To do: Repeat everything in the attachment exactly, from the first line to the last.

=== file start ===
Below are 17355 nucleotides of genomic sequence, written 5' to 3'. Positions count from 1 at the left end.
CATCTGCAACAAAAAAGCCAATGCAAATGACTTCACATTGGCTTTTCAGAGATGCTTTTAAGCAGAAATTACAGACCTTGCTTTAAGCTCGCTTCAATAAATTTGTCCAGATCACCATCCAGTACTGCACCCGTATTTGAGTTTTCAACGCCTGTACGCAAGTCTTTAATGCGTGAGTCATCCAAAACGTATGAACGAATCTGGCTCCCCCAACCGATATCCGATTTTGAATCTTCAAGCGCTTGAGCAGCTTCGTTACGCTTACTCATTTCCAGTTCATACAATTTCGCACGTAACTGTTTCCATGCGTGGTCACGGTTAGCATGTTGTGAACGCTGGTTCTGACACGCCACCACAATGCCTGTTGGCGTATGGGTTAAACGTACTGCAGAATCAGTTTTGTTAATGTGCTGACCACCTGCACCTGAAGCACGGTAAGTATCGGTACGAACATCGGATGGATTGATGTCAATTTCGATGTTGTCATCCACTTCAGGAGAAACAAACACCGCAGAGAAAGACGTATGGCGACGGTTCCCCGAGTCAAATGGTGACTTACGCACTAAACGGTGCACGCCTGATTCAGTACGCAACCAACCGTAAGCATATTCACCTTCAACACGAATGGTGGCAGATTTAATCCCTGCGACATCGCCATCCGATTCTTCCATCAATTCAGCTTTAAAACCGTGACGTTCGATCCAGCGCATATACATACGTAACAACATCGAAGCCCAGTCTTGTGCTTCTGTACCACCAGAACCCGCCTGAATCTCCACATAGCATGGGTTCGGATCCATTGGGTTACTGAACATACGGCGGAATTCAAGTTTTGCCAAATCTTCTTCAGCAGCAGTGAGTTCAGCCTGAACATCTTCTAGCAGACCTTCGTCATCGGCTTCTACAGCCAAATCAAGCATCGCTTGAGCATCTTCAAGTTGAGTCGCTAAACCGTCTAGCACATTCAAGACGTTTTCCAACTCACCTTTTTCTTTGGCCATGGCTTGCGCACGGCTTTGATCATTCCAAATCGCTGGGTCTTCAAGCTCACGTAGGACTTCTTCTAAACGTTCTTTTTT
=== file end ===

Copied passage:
Below are 17355 nucleotides of genomic sequence, written 5' to 3'. Positions count from 1 at the left end.
CATCTGCAACAAAAAAGCCAATGCAAATGACTTCACATTGGCTTTTCAGAGATGCTTTTAAGCAGAAATTACAGACCTTGCTTTAAGCTCGCTTCAATAAATTTGTCCAGATCACCATCCAGTACTGCACCCGTATTTGAGTTTTCAACGCCTGTACGCAAGTCTTTAATGCGTGAGTCATCCAAAACGTATGAACGAATCTGGCTCCCCCAACCGATATCCGATTTTGAATCTTCAAGCGCTTGAGCAGCTTCGTTACGCTTACTCATTTCCAGTTCATACAATTTCGCACGTAACTGTTTCCATGCGTGGTCACGGTTAGCATGTTGTGAACGCTGGTTCTGACACGCCACCACAATGCCTGTTGGCGTATGGGTTAAACGTACTGCAGAATCAGTTTTGTTAATGTGCTGACCACCTGCACCTGAAGCACGGTAAGTATCGGTACGAACATCGGATGGATTGATGTCAATTTCGATGTTGTCATCCACTTCAGGAGAAACAAACACCGCAGAGAAAGACGTATGGCGACGGTTCCCCGAGTCAAATGGTGACTTACGCACTAAACGGTGCACGCCTGATTCAGTACGCAACCAACCGTAAGCATATTCACCTTCAACACGAATGGTGGCAGATTTAATCCCTGCGACATCGCCATCCGATTCTTCCATCAATTCAGCTTTAAAACCGTGACGTTCGATCCAGCGCATATACATACGTAACAACATCGAAGCCCAGTCTTGTGCTTCTGTACCACCAGAACCCGCCTGAATCTCCACATAGCATGGGTTCGGATCCATTGGGTTACTGAACATACGGCGGAATTCAAGTTTTGCCAAATCTTCTTCAGCAGCAGTGAGTTCAGCCTGAACATCTTCTAGCAGACCTTCGTCATCGGCTTCTACAGCCAAATCAAGCATCGCTTGAGCATCTTCAAGTTGAGTCGCTAAACCGTCTAGCACATTCAAGACGTTTTCCAACTCACCTTTTTCTTTGGCCATGGCTTGCGCACGGCTTTGATCATTCCAAATCGCTGGGTCTTCAAGCTCACGTAGGACTTCTTCTAAACGTTCTTTTTT